Happy Birthday, Esterhazy’s hussars

As a kid, one of my favorite movies was Ridley Scott’s 1977 film, The Duelists.

What can I say, I am a sucker for braided sidelocks (cadenettes), waxed mustaches, Hussar’s pelisse, dolmans, swordplay, and outdated notions on honor.

Needless to say, I sit down and watch the film at least once a year. Based on the Joseph Conrad short story, The Duel (which is loosely based on the real-life quarrel between Napoleanic generals Pierre Dupont de l’Étang and François Fournier-Sarlovèze), the main character of the story is LT Armand d’Hubert of the 3rd Hussars, who is forced to fight a series of duels with the offended LT Gabriel Feraud of 7th Hussars.

With that, we have a special day today!

Formed 10 February 1764 under the aegis of Étienne François de Choiseul, Duc d’ Amboise, a regiment of finely-mounted and uniformed Hungarian hussar light cavalrymen was given the name of its flashy colonel, Count Valentin Esterházy. A scarred veteran of the Seven Years War, Esterházy is best remembered to history as the officer dispatched to take a portrait of the French Dauphin (later Louis XVI) to a teenaged Austrian Archduchess Maria Antonia, which led to the marriage that delighted cake eaters everywhere.

Uniform of the Esterhazy hussars regiment in 1772 by Claude-Antoine Littret de Montigny – National Library of France, gallica.bnf.fr

Speaking of Louis and Marie-Antoinette, following the Revolution, which saw Esterházy retire to an estate in Eastern Europe, his former namesake regiment was dubbed the 3e Hussards, under which it is still known today (save for a weird period in 1814-25 when they were known as Hussards du Dauphin then Hussards de la Moselle during the Bourbon restoration).

Maréchal des logis chef du 3e Hussards in 1791 by René Louis – National Library of France gallica.bnf.fr

Major, 3e Regiment de Hussard, Herbert Knotel, 1806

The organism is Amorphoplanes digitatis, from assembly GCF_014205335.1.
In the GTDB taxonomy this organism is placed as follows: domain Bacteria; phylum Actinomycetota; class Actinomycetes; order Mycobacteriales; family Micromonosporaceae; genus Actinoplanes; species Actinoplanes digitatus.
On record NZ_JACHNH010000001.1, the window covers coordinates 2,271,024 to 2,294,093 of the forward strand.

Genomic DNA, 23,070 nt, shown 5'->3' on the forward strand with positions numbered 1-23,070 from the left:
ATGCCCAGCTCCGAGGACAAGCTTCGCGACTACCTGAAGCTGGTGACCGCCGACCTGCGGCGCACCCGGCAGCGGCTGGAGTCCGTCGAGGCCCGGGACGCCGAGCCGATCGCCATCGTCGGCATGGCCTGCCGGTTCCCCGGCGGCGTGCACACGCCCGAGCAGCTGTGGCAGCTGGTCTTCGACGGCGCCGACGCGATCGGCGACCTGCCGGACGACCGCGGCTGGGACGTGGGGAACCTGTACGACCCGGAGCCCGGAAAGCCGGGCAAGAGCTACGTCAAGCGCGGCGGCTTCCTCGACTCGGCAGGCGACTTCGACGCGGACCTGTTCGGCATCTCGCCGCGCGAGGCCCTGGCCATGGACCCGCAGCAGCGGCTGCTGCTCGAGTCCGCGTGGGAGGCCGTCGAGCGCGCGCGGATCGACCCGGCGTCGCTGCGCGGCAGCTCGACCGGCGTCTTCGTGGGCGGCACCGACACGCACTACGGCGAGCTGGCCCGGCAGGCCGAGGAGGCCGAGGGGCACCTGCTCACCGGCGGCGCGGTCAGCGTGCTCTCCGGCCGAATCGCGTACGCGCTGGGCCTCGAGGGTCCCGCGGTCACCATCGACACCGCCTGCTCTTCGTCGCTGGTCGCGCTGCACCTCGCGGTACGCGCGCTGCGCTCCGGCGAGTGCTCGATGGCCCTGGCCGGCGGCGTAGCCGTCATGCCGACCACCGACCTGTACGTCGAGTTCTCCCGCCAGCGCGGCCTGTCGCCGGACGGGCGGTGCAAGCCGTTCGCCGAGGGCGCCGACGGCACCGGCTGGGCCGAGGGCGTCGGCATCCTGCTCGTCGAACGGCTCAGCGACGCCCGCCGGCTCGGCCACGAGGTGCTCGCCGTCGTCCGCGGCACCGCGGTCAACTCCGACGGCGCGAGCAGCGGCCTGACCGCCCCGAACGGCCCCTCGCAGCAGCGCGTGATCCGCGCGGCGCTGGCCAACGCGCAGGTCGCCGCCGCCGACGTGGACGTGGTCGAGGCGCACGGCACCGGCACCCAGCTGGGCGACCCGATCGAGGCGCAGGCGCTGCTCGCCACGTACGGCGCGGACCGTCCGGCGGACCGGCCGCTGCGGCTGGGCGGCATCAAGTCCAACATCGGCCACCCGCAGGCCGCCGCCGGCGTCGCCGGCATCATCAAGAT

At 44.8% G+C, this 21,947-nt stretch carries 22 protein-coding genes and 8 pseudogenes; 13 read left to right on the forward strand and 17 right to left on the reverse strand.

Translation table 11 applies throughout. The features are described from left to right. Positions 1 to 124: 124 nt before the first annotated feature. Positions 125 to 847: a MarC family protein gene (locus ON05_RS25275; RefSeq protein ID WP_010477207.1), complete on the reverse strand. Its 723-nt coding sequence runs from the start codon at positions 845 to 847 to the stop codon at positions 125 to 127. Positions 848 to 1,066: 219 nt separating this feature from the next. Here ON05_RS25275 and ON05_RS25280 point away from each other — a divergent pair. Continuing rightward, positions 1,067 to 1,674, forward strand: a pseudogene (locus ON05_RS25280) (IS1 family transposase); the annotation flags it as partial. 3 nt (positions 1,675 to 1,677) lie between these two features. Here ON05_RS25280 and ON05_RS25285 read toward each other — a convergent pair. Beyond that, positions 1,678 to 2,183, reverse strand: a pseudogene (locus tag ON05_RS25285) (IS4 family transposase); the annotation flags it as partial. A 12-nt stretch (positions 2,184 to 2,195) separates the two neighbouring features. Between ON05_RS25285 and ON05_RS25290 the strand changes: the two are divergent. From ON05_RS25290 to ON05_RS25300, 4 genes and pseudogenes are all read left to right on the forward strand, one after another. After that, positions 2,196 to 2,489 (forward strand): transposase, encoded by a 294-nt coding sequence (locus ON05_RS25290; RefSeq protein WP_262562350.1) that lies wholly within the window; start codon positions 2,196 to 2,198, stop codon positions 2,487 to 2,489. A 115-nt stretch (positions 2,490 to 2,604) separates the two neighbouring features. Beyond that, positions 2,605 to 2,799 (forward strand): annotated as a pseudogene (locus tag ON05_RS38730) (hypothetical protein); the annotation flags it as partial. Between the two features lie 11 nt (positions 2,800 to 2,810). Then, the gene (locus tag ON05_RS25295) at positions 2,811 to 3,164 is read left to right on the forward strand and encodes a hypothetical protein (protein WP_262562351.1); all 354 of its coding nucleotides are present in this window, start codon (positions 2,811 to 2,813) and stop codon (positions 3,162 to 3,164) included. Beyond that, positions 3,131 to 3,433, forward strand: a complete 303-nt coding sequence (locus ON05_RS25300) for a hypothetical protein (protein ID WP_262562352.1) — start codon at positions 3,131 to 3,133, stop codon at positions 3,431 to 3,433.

3e Regiment de Hussard, Herbert Knotel, 1810

3e Regiment de Hussard, 1814. Note, they have finally dropped their braids. 

The French Hussar General Antoine Charles Louis de Lasalle. He famously said that any Hussar who lived past 30 was a scoundrel. Lasalle took a musket ball through the head at age 34, leading a cavalry charge at Wagram. As it killed him instantly, his soul is likely still charging forward without even noticing.

An elite cavalry regiment until 1940, when it became motorized, the unit has earned battle honors for Valmy (1792), Jena (1806), Eylau (1807), Friedland (1807), Montereau (1814), Ourcq (1914– where they fought 300 German uhlans in one of the few cavalry-on-cavalry fights on the Western Front in the Great War), Ypres (1914), The Marne (1918) and Algeria (1952-1962).

Omitted were actions in WWII, where the Hussars covered themselves in glory during the French withdrawal in 1940, became part of the Vichy Army in the South, disbanded in 1942, and, after burning their flags to avoid capture, fought on with the maquis in the hills before reforming in January 1945 as part of Lattre de Tassigny’s Free French 1st Army.

Since returning from North Africa in 1962, the 3e Hussards (3e RH) have been part of the Franco-German brigade (Brigade franco-allemande), and still celebrate Col. Esterhazy to this day.

Il En Vaut Plus D’Un = It is worth more than one. Their crest includes a Griffon with a cavalry saber in one hand and three roses in the other.

On the occasion of the unit’s 250th birthday in 2014 at Metz. Note the honor guard unit in semi-correct period uniforms. 

Who also serve in current uniforms as well

Equipped with AMX 10 RCR (Revalorisé) tanks and VAB armored vehicles, they have been extensively deployed in the past 20 years on peacekeeping and security operations in Bosnia, Chad, Lebanon, Afghanistan, Djibouti, and Mali.

AMX-10 RCR (RCR stands for Roues-Canon, or wheeled gun, Revalorisé, upgraded)

The 3e Hussards (Esterhazy’s hussars) are 258 today.

Now, to go watch The Duelists again.

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